Ionospheric resistance has a complex nature, and leads to a secondary "Hall current" flow. By a strange twist of physics, the magnetic disturbance on the ground due to the main current almost cancels out, so most of the observed effect of auroras is due to a secondary current, the auroral electrojet. An "auroral electrojet" (AE) index (measured in nanotesla) is regularly derived from ground data, and serves as a general measure of auroral activity. The Hall effect refers to the potential difference (voltage) on opposite sides of a thin sheet of conducting or semiconducting material in the form of a Hall bar or a van der Pauw element through which an electric current is flowing, created by a magnetic field applied perpendicular to the...


However, ohmic resistance is not the only obstacle to current flow in this circuit. The convergence of magnetic field lines near Earth creates a "mirror effect" which turns back most of the down-flowing electrons (where currents flow upwards), inhibiting current-carrying capacity. To overcome this, part of the available voltage appears along the field line ("parallel to the field"), helping electrons overcome that obstacle by widening the bundle of trajectories reaching Earth; a similar "parallel voltage" is used in "tandem mirror" plasma containment devices. A feature of such voltage is that it is concentrated near Earth (potential proportional to field intensity; Persson, 1963) and indeed, as deduced by Evans (1974) and confirmed by satellites, most auroral acceleration occurs below 10,000 km. Another indicator of "parallel electric fields" along field lines are beams of upwards flowing O+ ions observed on auroral field lines. A voltage source, V, drives an electric current I through resistor, R, the three quantities obeying Ohms law: V = IR Ohms law, named after its discoverer Georg Ohm [1], states that the potential difference between two points along a connected path (i. ...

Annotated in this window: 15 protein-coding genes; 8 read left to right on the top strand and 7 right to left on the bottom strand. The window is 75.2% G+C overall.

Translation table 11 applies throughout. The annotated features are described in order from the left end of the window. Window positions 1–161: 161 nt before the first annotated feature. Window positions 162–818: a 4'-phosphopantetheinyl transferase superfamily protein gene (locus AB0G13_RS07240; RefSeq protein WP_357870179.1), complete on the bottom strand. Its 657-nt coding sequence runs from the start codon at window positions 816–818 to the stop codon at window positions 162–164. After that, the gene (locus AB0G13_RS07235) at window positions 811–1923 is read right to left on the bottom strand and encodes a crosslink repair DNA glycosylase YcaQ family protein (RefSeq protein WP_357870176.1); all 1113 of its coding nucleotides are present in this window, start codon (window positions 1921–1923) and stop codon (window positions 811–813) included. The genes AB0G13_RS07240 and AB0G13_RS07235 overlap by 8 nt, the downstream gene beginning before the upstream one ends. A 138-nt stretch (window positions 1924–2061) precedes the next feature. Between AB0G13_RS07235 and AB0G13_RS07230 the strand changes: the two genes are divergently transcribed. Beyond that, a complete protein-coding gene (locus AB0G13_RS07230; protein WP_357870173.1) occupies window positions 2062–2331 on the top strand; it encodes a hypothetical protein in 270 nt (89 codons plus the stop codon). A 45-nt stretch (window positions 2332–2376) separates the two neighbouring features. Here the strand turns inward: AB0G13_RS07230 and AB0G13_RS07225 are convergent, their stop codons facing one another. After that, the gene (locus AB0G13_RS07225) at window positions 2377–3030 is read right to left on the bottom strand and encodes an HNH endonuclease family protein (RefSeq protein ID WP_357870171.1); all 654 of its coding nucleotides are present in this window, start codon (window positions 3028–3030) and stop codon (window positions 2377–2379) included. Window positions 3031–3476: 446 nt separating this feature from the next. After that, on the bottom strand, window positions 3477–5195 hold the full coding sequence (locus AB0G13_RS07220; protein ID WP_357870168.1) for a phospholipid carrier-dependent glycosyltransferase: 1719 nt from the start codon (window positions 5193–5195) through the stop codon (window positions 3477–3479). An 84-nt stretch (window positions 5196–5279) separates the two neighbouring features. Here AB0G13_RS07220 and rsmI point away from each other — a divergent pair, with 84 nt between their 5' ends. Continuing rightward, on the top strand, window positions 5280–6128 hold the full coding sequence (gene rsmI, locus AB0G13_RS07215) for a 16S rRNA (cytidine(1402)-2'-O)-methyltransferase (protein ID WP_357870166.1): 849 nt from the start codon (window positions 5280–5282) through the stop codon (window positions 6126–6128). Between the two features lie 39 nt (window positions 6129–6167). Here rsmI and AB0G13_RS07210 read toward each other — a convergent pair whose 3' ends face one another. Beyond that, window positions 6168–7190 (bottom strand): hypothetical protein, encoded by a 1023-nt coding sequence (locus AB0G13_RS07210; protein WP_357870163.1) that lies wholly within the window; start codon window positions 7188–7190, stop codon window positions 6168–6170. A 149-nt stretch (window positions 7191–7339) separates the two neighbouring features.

While this mechanism is probably the main source of the familiar auroral arcs, formations conspicuous from the ground, more energy might go to other, less prominent types of aurora, e.g. the diffuse aurora (below) and the low-energy electrons precipitated in magnetic storms (also below).


Some O+ ions ("conics") also seem accelerated in different ways by plasma processes associated with the aurora. These ions are accelerated by plasma waves, in directions mainly perpendicular to the field lines. They therefore start at their own "mirror points" and can travel only upwards. As they do so, the "mirror effect" transforms their directions of motion, from perpendicular to the line to lying on a cone around it, which gradually narrows down.)